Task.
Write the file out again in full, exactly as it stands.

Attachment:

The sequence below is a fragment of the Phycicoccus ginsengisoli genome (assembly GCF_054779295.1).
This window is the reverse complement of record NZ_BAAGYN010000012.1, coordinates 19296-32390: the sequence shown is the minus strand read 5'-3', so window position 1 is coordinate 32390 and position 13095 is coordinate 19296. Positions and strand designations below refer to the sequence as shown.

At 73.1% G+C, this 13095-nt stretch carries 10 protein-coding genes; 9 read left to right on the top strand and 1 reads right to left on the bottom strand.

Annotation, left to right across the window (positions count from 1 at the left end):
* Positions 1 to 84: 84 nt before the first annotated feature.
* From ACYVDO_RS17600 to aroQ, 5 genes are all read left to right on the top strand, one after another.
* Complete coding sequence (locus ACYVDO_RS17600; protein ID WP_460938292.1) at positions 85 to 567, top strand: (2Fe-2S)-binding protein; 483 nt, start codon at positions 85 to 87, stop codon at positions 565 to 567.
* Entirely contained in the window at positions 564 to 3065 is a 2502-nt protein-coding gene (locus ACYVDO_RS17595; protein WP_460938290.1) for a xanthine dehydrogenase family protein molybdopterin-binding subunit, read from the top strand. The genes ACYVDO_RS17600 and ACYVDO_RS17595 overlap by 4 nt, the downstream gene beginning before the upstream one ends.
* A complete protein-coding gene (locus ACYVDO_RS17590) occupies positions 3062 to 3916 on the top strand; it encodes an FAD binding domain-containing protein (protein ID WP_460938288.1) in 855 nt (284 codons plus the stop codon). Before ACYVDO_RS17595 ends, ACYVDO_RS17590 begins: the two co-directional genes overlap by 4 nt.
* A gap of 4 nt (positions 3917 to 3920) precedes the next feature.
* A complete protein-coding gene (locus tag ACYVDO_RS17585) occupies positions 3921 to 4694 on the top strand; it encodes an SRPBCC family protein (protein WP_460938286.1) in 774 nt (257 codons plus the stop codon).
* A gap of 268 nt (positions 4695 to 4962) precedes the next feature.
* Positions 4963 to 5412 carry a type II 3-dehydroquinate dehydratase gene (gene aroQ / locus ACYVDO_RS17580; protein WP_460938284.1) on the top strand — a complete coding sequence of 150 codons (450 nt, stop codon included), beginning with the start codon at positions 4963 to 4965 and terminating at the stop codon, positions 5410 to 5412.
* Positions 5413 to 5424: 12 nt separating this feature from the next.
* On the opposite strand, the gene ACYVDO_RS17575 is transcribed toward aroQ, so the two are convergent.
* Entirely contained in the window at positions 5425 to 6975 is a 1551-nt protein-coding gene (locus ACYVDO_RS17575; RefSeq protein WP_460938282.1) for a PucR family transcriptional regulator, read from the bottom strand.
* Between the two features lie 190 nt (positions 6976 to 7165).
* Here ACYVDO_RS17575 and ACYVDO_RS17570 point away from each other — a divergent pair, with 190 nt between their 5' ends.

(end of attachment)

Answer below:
The sequence below is a fragment of the Phycicoccus ginsengisoli genome (assembly GCF_054779295.1).
This window is the reverse complement of record NZ_BAAGYN010000012.1, coordinates 19296-32390: the sequence shown is the minus strand read 5'-3', so window position 1 is coordinate 32390 and position 13095 is coordinate 19296. Positions and strand designations below refer to the sequence as shown.

At 73.1% G+C, this 13095-nt stretch carries 10 protein-coding genes; 9 read left to right on the top strand and 1 reads right to left on the bottom strand.

Annotation, left to right across the window (positions count from 1 at the left end):
* Positions 1 to 84: 84 nt before the first annotated feature.
* From ACYVDO_RS17600 to aroQ, 5 genes are all read left to right on the top strand, one after another.
* Complete coding sequence (locus ACYVDO_RS17600; protein ID WP_460938292.1) at positions 85 to 567, top strand: (2Fe-2S)-binding protein; 483 nt, start codon at positions 85 to 87, stop codon at positions 565 to 567.
* Entirely contained in the window at positions 564 to 3065 is a 2502-nt protein-coding gene (locus ACYVDO_RS17595; protein WP_460938290.1) for a xanthine dehydrogenase family protein molybdopterin-binding subunit, read from the top strand. The genes ACYVDO_RS17600 and ACYVDO_RS17595 overlap by 4 nt, the downstream gene beginning before the upstream one ends.
* A complete protein-coding gene (locus ACYVDO_RS17590) occupies positions 3062 to 3916 on the top strand; it encodes an FAD binding domain-containing protein (protein ID WP_460938288.1) in 855 nt (284 codons plus the stop codon). Before ACYVDO_RS17595 ends, ACYVDO_RS17590 begins: the two co-directional genes overlap by 4 nt.
* A gap of 4 nt (positions 3917 to 3920) precedes the next feature.
* A complete protein-coding gene (locus tag ACYVDO_RS17585) occupies positions 3921 to 4694 on the top strand; it encodes an SRPBCC family protein (protein WP_460938286.1) in 774 nt (257 codons plus the stop codon).
* A gap of 268 nt (positions 4695 to 4962) precedes the next feature.
* Positions 4963 to 5412 carry a type II 3-dehydroquinate dehydratase gene (gene aroQ / locus ACYVDO_RS17580; protein WP_460938284.1) on the top strand — a complete coding sequence of 150 codons (450 nt, stop codon included), beginning with the start codon at positions 4963 to 4965 and terminating at the stop codon, positions 5410 to 5412.
* Positions 5413 to 5424: 12 nt separating this feature from the next.
* On the opposite strand, the gene ACYVDO_RS17575 is transcribed toward aroQ, so the two are convergent.
* Entirely contained in the window at positions 5425 to 6975 is a 1551-nt protein-coding gene (locus ACYVDO_RS17575; RefSeq protein WP_460938282.1) for a PucR family transcriptional regulator, read from the bottom strand.
* Between the two features lie 190 nt (positions 6976 to 7165).
* Here ACYVDO_RS17575 and ACYVDO_RS17570 point away from each other — a divergent pair, with 190 nt between their 5' ends.